Conversation Club: Fall treats to handbells


Submitted article



Club members attempt to lay the handbells.

Club members attempt to lay the handbells.


Submitted photo

Conversation Club met in October at the Thorne Room in the Wilmington Friends Meeting House.

President Judy Sargent distributed the beautiful program booklets for 2021-2022. It features a beautiful yellow flower photo from the garden of member Mary Ellen Krisher. The 14 members present responded to roll call by saying what their Halloween plans are.

The club plans to make a donation to the Wilmington Library in memory of Mary Katheryn Hilberg. The book selected was a biography about journalist Cokie Roberts written by her son, Stephen Roberts, to be released in November.

Jennilou Grotevant was not only hostess, but program presenter for the afternoon. She provided to-go fall treat bags and drinks for members to enjoy during her program.

Jennilou has had a 45-year long love of playing handbells. The history of handbells has its origin in the use of bells cast for churches. In England, large bells in steeples are rung in patterns called peals. Handbells were cast to allow the ringers to practice without disturbing the community.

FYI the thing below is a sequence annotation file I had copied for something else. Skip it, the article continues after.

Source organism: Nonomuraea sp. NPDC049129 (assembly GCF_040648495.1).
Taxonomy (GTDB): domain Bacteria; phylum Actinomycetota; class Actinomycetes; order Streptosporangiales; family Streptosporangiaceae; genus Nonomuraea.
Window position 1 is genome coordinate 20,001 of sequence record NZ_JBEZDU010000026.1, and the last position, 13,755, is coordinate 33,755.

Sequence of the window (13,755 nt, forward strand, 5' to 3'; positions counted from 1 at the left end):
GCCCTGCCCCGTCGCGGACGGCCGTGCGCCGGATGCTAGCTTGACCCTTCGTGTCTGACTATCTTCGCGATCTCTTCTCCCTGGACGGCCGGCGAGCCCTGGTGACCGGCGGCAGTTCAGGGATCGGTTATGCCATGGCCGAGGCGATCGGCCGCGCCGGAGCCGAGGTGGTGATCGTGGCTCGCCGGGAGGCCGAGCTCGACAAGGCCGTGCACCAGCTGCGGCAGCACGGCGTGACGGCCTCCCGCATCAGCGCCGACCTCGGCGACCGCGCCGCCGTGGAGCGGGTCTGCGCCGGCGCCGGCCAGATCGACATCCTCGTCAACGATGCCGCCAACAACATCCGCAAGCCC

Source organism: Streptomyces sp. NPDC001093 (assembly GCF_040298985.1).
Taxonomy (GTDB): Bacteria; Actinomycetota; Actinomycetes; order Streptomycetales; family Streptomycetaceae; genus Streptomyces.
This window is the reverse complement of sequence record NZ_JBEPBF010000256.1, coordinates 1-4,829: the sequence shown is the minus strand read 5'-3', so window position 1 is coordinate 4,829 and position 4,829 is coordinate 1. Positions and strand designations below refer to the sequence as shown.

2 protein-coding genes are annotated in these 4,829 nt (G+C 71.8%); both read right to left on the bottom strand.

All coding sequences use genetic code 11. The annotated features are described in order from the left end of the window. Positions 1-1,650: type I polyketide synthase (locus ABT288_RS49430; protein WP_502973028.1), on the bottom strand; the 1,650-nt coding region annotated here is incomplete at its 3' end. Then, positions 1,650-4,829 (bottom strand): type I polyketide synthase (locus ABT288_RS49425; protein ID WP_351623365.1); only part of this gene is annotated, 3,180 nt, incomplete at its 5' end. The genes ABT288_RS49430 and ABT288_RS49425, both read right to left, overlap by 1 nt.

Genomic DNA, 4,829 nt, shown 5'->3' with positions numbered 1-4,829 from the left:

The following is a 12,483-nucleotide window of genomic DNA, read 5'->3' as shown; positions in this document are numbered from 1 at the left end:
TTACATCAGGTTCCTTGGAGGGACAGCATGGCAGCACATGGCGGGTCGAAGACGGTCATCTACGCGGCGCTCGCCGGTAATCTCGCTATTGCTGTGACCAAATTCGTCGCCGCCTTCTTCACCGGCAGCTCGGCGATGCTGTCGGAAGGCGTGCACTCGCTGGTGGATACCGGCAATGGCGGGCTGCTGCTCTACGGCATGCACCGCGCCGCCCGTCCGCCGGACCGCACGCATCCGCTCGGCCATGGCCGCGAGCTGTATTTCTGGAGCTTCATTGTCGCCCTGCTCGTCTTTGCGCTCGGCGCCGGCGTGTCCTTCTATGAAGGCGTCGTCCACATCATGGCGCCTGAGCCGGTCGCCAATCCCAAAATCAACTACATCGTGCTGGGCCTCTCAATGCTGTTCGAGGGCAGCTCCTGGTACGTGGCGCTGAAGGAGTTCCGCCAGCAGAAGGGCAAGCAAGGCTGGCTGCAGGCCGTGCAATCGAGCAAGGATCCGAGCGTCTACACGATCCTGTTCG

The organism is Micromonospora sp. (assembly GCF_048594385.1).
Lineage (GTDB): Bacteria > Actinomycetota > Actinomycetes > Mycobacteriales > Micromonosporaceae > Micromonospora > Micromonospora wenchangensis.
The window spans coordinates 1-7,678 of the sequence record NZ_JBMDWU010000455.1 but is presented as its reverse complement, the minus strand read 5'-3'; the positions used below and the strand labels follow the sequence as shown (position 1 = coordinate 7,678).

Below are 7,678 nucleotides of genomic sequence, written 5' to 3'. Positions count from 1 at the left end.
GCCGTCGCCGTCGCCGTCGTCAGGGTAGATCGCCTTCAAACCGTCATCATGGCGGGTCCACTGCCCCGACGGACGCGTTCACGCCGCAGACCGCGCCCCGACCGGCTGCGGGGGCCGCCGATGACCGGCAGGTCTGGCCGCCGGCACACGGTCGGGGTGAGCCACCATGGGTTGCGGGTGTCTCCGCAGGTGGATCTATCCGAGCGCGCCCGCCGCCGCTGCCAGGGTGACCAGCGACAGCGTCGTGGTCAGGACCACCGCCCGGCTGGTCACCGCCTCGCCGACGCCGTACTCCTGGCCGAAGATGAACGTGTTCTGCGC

Sets of handbells began to be used to ring music. For some time, handbell ringing was seen as a novelty, and handbell ringing was included in some vaudeville and circus performances. Now, handbell ringing can be found in many churches. Five churches in Wilmington have sets of handbells.

Following the history of handbell ringing and a brief demonstration by the presenter, members were able to try ringing handbells to accompany the singing of several well-known hymns. They did a very good job.

Club members attempt to lay the handbells.
https://www.wnewsj.com/wp-content/uploads/sites/22/2021/10/web1_convo-club.jpgClub members attempt to lay the handbells. Submitted photo

Submitted article